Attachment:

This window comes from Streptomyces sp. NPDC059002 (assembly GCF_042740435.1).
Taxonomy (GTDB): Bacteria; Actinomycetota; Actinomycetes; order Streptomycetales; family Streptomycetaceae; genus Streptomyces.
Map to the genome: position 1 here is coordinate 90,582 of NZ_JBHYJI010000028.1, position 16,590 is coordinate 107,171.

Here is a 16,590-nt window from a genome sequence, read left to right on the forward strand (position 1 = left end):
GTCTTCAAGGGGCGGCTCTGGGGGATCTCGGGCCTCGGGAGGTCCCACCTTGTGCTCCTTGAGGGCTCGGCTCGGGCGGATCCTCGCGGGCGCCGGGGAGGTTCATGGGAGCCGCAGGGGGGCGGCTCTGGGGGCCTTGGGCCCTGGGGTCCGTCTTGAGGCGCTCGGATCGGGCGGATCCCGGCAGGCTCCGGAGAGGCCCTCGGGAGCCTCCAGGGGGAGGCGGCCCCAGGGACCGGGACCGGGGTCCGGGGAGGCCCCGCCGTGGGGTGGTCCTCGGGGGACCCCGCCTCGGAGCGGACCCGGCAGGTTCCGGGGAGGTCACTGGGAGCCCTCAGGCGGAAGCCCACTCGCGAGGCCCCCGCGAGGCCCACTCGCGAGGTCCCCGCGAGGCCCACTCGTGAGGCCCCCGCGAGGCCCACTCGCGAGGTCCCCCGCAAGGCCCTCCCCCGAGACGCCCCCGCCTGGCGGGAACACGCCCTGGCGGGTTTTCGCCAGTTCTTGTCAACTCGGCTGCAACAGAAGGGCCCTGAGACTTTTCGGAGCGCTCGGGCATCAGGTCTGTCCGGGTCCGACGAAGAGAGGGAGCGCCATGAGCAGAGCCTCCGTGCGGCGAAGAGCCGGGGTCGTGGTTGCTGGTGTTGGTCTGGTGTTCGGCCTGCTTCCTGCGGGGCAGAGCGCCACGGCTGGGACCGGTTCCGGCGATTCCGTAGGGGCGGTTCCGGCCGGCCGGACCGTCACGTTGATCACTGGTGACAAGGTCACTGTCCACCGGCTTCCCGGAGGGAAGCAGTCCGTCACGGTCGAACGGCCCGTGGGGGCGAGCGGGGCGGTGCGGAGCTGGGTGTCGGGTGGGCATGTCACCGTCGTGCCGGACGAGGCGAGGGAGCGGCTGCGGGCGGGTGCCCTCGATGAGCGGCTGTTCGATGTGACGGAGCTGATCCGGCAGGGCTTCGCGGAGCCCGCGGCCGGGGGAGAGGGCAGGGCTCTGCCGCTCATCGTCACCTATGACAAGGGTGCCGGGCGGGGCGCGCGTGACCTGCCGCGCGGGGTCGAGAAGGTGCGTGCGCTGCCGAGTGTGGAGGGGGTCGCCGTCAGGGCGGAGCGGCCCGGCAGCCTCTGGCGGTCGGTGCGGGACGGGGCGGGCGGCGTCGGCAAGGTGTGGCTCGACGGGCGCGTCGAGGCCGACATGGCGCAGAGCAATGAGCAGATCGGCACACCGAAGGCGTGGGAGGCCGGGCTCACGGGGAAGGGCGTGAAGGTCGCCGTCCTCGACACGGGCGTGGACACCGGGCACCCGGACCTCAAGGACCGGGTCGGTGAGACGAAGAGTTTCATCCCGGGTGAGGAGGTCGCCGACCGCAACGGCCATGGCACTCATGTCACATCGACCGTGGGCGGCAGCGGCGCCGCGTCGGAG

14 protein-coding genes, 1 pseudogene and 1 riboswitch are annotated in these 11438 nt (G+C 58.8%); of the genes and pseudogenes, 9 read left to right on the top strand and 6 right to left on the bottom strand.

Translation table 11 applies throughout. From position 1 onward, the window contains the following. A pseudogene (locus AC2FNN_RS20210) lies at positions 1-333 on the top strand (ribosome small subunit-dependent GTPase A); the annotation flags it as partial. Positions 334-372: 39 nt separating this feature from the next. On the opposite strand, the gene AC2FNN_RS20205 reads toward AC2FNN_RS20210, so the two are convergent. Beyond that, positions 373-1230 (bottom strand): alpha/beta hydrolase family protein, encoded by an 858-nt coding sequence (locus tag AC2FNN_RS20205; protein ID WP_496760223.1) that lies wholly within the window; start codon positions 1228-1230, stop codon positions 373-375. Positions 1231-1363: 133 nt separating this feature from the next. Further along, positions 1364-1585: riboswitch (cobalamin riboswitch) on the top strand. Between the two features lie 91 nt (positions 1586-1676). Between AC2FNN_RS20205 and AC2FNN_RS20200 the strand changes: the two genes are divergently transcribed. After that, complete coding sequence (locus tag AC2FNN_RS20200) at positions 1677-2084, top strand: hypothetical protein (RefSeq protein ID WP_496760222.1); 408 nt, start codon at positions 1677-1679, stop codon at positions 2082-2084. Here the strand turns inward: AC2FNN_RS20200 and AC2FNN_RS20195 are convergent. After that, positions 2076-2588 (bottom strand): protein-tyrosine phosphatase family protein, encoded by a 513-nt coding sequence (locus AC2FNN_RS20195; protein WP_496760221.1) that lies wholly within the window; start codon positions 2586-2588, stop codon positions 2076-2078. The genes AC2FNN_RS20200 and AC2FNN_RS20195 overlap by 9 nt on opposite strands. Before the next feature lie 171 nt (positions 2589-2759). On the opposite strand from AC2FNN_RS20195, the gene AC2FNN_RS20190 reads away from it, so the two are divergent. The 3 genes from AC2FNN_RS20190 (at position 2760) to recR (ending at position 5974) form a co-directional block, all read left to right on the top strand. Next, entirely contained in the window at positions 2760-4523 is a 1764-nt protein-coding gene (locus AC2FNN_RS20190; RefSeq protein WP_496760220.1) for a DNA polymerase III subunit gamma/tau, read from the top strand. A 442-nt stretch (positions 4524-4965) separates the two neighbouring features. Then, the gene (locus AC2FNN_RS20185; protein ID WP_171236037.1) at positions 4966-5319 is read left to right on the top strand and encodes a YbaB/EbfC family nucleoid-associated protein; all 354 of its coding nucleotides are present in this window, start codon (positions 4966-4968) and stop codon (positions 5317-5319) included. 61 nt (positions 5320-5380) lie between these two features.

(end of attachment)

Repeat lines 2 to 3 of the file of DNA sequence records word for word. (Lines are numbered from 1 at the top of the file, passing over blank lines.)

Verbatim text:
Taxonomy (GTDB): Bacteria; Actinomycetota; Actinomycetes; order Streptomycetales; family Streptomycetaceae; genus Streptomyces.
Map to the genome: position 1 here is coordinate 90,582 of NZ_JBHYJI010000028.1, position 16,590 is coordinate 107,171.